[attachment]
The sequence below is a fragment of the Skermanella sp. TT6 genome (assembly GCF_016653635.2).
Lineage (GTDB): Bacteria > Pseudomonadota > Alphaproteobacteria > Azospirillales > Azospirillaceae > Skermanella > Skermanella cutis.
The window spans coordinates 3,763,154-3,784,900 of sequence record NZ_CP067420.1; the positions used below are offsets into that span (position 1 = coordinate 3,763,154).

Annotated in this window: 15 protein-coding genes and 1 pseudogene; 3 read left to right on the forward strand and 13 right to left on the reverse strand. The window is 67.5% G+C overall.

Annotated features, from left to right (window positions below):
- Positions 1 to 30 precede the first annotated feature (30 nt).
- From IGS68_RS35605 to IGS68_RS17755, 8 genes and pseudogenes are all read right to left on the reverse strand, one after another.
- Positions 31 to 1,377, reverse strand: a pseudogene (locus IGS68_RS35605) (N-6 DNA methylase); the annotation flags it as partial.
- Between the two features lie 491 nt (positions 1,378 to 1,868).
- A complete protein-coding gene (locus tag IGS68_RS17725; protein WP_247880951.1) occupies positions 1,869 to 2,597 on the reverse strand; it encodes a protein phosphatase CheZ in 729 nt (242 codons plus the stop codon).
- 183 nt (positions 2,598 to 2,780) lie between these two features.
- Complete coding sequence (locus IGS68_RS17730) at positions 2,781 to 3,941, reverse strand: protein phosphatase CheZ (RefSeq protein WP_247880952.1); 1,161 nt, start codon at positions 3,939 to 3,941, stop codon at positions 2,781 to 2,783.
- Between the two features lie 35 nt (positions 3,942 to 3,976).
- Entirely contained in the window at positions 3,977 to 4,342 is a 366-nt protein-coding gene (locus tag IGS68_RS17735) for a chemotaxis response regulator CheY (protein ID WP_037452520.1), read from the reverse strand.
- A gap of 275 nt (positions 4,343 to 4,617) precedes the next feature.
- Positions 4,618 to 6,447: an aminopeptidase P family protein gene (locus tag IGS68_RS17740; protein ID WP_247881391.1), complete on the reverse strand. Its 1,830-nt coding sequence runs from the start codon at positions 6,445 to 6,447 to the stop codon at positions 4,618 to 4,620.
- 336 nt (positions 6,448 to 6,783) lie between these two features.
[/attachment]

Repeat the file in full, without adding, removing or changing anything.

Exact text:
The sequence below is a fragment of the Skermanella sp. TT6 genome (assembly GCF_016653635.2).
Lineage (GTDB): Bacteria > Pseudomonadota > Alphaproteobacteria > Azospirillales > Azospirillaceae > Skermanella > Skermanella cutis.
The window spans coordinates 3,763,154-3,784,900 of sequence record NZ_CP067420.1; the positions used below are offsets into that span (position 1 = coordinate 3,763,154).

Annotated in this window: 15 protein-coding genes and 1 pseudogene; 3 read left to right on the forward strand and 13 right to left on the reverse strand. The window is 67.5% G+C overall.

Annotated features, from left to right (window positions below):
- Positions 1 to 30 precede the first annotated feature (30 nt).
- From IGS68_RS35605 to IGS68_RS17755, 8 genes and pseudogenes are all read right to left on the reverse strand, one after another.
- Positions 31 to 1,377, reverse strand: a pseudogene (locus IGS68_RS35605) (N-6 DNA methylase); the annotation flags it as partial.
- Between the two features lie 491 nt (positions 1,378 to 1,868).
- A complete protein-coding gene (locus tag IGS68_RS17725; protein WP_247880951.1) occupies positions 1,869 to 2,597 on the reverse strand; it encodes a protein phosphatase CheZ in 729 nt (242 codons plus the stop codon).
- 183 nt (positions 2,598 to 2,780) lie between these two features.
- Complete coding sequence (locus IGS68_RS17730) at positions 2,781 to 3,941, reverse strand: protein phosphatase CheZ (RefSeq protein WP_247880952.1); 1,161 nt, start codon at positions 3,939 to 3,941, stop codon at positions 2,781 to 2,783.
- Between the two features lie 35 nt (positions 3,942 to 3,976).
- Entirely contained in the window at positions 3,977 to 4,342 is a 366-nt protein-coding gene (locus tag IGS68_RS17735) for a chemotaxis response regulator CheY (protein ID WP_037452520.1), read from the reverse strand.
- A gap of 275 nt (positions 4,343 to 4,617) precedes the next feature.
- Positions 4,618 to 6,447: an aminopeptidase P family protein gene (locus tag IGS68_RS17740; protein ID WP_247881391.1), complete on the reverse strand. Its 1,830-nt coding sequence runs from the start codon at positions 6,445 to 6,447 to the stop codon at positions 4,618 to 4,620.
- 336 nt (positions 6,448 to 6,783) lie between these two features.